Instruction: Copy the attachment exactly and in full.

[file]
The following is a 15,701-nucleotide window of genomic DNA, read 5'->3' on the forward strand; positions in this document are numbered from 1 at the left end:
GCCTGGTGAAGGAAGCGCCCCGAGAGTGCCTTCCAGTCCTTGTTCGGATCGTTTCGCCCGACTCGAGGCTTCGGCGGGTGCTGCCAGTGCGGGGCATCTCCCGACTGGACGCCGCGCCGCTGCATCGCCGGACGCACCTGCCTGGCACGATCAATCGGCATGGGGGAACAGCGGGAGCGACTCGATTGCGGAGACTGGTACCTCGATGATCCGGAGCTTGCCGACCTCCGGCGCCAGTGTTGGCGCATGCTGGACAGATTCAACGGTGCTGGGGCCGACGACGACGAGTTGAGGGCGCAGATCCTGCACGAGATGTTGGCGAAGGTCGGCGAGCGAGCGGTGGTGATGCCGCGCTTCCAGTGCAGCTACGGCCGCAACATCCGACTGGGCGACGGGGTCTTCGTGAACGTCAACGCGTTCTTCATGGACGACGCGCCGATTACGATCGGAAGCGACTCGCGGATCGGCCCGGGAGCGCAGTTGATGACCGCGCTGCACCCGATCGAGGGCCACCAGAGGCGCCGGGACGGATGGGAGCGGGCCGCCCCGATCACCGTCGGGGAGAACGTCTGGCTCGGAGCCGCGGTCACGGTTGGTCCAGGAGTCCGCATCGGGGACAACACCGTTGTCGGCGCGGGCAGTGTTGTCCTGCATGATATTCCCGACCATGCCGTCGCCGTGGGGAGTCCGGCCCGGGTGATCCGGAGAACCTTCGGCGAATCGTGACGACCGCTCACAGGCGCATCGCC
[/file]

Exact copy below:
The following is a 15,701-nucleotide window of genomic DNA, read 5'->3' on the forward strand; positions in this document are numbered from 1 at the left end:
GCCTGGTGAAGGAAGCGCCCCGAGAGTGCCTTCCAGTCCTTGTTCGGATCGTTTCGCCCGACTCGAGGCTTCGGCGGGTGCTGCCAGTGCGGGGCATCTCCCGACTGGACGCCGCGCCGCTGCATCGCCGGACGCACCTGCCTGGCACGATCAATCGGCATGGGGGAACAGCGGGAGCGACTCGATTGCGGAGACTGGTACCTCGATGATCCGGAGCTTGCCGACCTCCGGCGCCAGTGTTGGCGCATGCTGGACAGATTCAACGGTGCTGGGGCCGACGACGACGAGTTGAGGGCGCAGATCCTGCACGAGATGTTGGCGAAGGTCGGCGAGCGAGCGGTGGTGATGCCGCGCTTCCAGTGCAGCTACGGCCGCAACATCCGACTGGGCGACGGGGTCTTCGTGAACGTCAACGCGTTCTTCATGGACGACGCGCCGATTACGATCGGAAGCGACTCGCGGATCGGCCCGGGAGCGCAGTTGATGACCGCGCTGCACCCGATCGAGGGCCACCAGAGGCGCCGGGACGGATGGGAGCGGGCCGCCCCGATCACCGTCGGGGAGAACGTCTGGCTCGGAGCCGCGGTCACGGTTGGTCCAGGAGTCCGCATCGGGGACAACACCGTTGTCGGCGCGGGCAGTGTTGTCCTGCATGATATTCCCGACCATGCCGTCGCCGTGGGGAGTCCGGCCCGGGTGATCCGGAGAACCTTCGGCGAATCGTGACGACCGCTCACAGGCGCATCGCC